Vinted on March 13, 2012 binned in commentary, on the road, wine industry events, wine review

[ Editor’s note: While the following article contains a serious view on – and producer recommendations regarding – recent Napa Valley Merlot vintages, it employs a facetious style that may or may not offend you, depending primarily on whether or not you posses a sense of humor. If you are easily offended and/or have misplaced your sense of humor, please take care in reading the article. Also, if you’re a Merlot-hater who disagrees with anything that you find in this post, then you are wrong. And probably a jerk. Oh, crap… did I just offend you? Sorry… ]

Last year, I had a run-in with Napa Valley Pinot Noir at a multi-vintage perspective tasting held by the Napa Valley Vintners Association at the Culinary Institute of America in St. Helena. It was… not a fun experience. In fact, it was sort of like having your palate beat up in a bar fight, with cigarette ashes poured over it for spite afterward, only slightly more dignified.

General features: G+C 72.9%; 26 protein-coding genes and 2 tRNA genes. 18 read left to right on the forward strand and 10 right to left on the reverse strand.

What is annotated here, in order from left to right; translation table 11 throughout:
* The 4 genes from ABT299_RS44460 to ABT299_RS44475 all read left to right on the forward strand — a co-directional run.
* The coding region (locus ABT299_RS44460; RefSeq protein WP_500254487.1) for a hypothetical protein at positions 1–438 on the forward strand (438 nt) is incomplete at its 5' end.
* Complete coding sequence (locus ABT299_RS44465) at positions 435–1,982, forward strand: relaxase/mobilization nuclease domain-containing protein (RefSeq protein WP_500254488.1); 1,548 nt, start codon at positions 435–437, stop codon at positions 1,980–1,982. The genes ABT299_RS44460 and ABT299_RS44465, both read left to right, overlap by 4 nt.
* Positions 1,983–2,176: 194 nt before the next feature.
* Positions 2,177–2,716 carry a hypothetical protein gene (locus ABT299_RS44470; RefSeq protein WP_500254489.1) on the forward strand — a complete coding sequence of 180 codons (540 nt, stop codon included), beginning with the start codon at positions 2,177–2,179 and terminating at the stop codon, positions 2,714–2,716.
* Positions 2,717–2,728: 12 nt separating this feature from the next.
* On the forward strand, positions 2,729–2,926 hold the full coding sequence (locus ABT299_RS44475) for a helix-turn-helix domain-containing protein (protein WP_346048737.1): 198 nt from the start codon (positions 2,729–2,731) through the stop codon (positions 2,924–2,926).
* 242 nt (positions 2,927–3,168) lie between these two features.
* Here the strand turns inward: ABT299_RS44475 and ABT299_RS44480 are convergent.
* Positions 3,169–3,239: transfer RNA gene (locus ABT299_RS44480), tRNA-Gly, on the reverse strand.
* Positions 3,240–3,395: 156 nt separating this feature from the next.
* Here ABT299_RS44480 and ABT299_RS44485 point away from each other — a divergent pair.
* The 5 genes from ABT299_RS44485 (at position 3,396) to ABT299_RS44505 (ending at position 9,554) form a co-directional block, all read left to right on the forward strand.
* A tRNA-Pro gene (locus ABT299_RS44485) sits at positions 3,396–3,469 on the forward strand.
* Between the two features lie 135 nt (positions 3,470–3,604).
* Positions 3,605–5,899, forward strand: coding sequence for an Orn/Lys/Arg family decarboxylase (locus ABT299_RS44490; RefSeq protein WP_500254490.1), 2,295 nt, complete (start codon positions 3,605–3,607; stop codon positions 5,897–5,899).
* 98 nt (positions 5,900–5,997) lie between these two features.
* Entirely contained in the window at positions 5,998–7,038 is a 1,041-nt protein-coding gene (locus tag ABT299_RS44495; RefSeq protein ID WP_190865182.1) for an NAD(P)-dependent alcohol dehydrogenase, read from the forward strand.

So it’s with much relief that I tell you the 2012 version of the NVV perspective tasting was substantially more pleasant, and gave me the opportunity to go through a blind tasting of three different vintages (2007, 2008 & 2009) from nine different producers. I skipped the overly-crowded Cabernet tasting entirely (hey, the Premiere Napa Valley auction was the following morning, and there’s only so much big-ass Cab I can handle in a 24-hour period) and went straight for the substantially less-well-attended tasting of that most-maligned of reds, Merlot.

After that short PNV Merlot immersion, I’m here to tell you a few things… but I want to start with this:

Merlot-bashing is for douchebags.

Seriously… over-generalizing to the point of hating on anything in the wine world is just plain stupid, because nothing contains more exceptions to prove the rules than the wine world. Hating on Merlot because a fictional character in a movie that is eight friggin’ years old (the movie, I mean, not the character… an 8-year-old bitching about wine in a major motion picture wouldn’t even be funny, it would just be weird) said that it makes sucky wine (and this is a character who actually drinks Merlot at the end of the same damn film)…? Well, that move is just so douchebaggy that we’d need to farm out design work to third-world sweat tech shops (hey Apple… are you listening??) in order to raise the manpower required to create enough instrumentation to measure the enormity of the douchbaggy-ness…